Regular readers have heard me rant about the fragmentation of medical care in this country. Each body part not only has its own medical specialist, but in some cases its own allied health profession. Such is the case with the feet.
Doctors of podiatric medicine have to complete a four-year course of study after college, followed by a three-year podiatry residency. At the end of all that, I grant, they are expert in the care and management of complex disorders and conditions of the foot, ankle, and lower leg. I refer to them regularly, especially for stubborn ingrown toenails. (I did indeed learn how to remove offending portions of nail bed, but over the years I’ve gotten away from it.) They fail, though, when they try to extend their reach beyond their grasp, which is the case of the podiatrist above the knees. Read more »
*This blog post was originally published at Musings of a Dinosaur*
Look, he came back! Guest blogger Mitchell Newmark, M.D., put on his armor and came to blog with us again.
The Relative Unimportance of Diagnosis In Psychiatry
As we will soon be witness to the emergence of DSM-V, the new rule book for psychiatric diagnosis, I am reminded of all the pitfalls of diagnosis in psychiatry. In other fields of medicine, diagnosis is based primarily on etiology, with objective findings, rather than on symptoms alone, as it is in psychiatry. When you go to your internist with stomach pain, there’s an endoscopy to look for ulcers, a sonogram to look for gall stones, a blood test to look for hepatitis. But in psychiatry, there is no CT scan to check for bipolar disorder, no blood test to assess if the patient has schizophrenia, no spinal tap to check for major depression.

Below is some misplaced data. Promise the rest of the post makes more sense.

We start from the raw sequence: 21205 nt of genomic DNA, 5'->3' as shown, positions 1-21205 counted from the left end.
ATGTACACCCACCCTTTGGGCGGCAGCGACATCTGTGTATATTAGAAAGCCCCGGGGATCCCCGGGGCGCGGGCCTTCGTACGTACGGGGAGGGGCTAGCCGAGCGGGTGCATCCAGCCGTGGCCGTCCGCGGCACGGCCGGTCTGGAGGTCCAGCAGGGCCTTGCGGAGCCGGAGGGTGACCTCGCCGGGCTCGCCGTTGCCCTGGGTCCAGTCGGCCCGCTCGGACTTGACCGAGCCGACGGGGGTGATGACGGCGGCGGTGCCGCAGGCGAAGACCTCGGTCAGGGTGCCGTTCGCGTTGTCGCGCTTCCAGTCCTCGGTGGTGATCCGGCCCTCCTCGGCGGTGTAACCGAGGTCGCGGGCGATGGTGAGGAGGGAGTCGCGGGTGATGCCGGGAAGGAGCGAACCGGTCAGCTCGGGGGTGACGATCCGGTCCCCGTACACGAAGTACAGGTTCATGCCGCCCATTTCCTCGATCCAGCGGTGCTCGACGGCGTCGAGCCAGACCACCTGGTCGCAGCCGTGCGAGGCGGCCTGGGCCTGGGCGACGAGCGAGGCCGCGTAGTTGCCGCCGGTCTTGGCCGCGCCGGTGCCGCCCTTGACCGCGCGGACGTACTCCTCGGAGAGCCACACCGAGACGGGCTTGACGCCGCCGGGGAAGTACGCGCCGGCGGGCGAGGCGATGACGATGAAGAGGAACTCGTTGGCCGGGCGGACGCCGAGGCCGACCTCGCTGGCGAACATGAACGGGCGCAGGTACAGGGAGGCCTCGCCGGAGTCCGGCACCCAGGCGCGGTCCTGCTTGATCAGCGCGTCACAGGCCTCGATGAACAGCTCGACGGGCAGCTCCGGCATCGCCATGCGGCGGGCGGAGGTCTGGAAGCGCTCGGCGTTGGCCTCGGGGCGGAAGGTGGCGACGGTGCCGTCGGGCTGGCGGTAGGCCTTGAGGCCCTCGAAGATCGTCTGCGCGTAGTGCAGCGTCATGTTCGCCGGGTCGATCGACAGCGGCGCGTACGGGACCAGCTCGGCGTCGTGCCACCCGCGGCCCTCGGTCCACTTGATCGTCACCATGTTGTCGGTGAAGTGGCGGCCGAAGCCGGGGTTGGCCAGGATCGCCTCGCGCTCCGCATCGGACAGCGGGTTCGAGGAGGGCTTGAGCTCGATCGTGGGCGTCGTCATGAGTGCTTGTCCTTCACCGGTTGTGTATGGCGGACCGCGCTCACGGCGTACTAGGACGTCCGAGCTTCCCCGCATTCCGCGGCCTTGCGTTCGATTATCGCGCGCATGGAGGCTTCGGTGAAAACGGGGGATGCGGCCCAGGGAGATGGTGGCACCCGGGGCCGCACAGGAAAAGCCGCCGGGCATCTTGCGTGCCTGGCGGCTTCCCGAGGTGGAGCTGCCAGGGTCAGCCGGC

For the psychiatric community at large, diagnosis is important for many reasons. It helps doctors sort out patients so that clinical trials can be conducted on similar groups of patients. It enhances communication among psychiatrists when behavioral, affective and cognitive symptoms can be categorized. But for the individual patient, it is less useful. Some patients fit nicely into DSM categories, and others don’t. There are many patients who have unique combinations of symptoms across several diagnostic criteria. This leads to assigning multiple diagnoses, and confusing the treatment picture. Read more »
*This blog post was originally published at Shrink Rap*